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World Bank asks countries to lift food-related trade restrictions to end global food crisis

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The World Bank has called on countries that imposed embargo on the exportation of wheat and other food commodities to immediately lift all restrictions to bring the food crisis currently ravishing the world to an end.

“This is a matter of urgency: to defuse the food crisis, it’s imperative that all food-related trade restrictions imposed since the start of the year be lifted as swiftly as possible. The war in Ukraine has created needless suffering for the most vulnerable people everywhere. The global community has a duty to cooperate fully to expand the flow of food across the world —so the misery of hunger is not added to the mix,” reads part of an article co-written by Mari Elka Pangestu, World Bank Managing Director of Development Policy and Partner, and Axel van Trotsenburg, World Bank Managing Director of Operations.

According to the bank, an increasing number of countries are restricting wheat and other food commodity exports, exacerbating the global food crisis.

“It is a crisis made worse by the growing number of countries that are banning or restricting exports of wheat and other commodities in a misguided attempt to put a lid on soaring domestic prices. These actions are counterproductive they must be halted and reversed,” the article read in part.

According to the bank, the price of wheat in and other food commodities in many developing countries had gone up by 34 per cent since the unprovoked invasion of Ukraine by Russian forces. The development had forced several countries to impose several levels of bans on exportation of food and fertilizers.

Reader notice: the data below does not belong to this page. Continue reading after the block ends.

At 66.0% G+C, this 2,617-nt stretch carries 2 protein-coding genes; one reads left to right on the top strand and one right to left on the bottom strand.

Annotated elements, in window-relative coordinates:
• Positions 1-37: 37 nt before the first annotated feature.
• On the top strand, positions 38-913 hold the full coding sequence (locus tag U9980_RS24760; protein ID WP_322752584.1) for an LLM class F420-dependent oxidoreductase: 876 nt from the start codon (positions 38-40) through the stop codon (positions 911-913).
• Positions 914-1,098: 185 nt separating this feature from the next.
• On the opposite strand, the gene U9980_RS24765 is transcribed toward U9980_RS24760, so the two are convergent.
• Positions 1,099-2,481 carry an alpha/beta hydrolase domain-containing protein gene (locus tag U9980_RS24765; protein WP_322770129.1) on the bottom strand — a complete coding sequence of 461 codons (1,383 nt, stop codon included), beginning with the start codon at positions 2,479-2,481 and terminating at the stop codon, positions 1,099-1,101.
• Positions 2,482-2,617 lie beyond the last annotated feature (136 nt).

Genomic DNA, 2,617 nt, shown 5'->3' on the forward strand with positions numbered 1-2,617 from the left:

The bank said that about 34 countries in July imposed restrictions on exports of food and fertilizers.

Acknowledging that about 36 countries had used the approach to survive the food crisis that hit the globe between 2008 and 2012, the bank called for the removal of every food-related trade restriction imposed by countries since the start of the year.

Nigeria is one of the countries affected by the global food crisis, as commodity prices, including food items, have continued to rise.

In July, the federal government issued a warning that, unless adequate action was done, the country’s current rise of food prices could push more Nigerians into poverty.

Dr Mohammad Abubakar, Nigeria’s Minister of Agriculture and Rural Development, claimed that the spike in food prices was a global problem driven mostly by climate change.

He explained that climate change had impacted negatively on agricultural production and was likely to pose grave threats to food security in the future.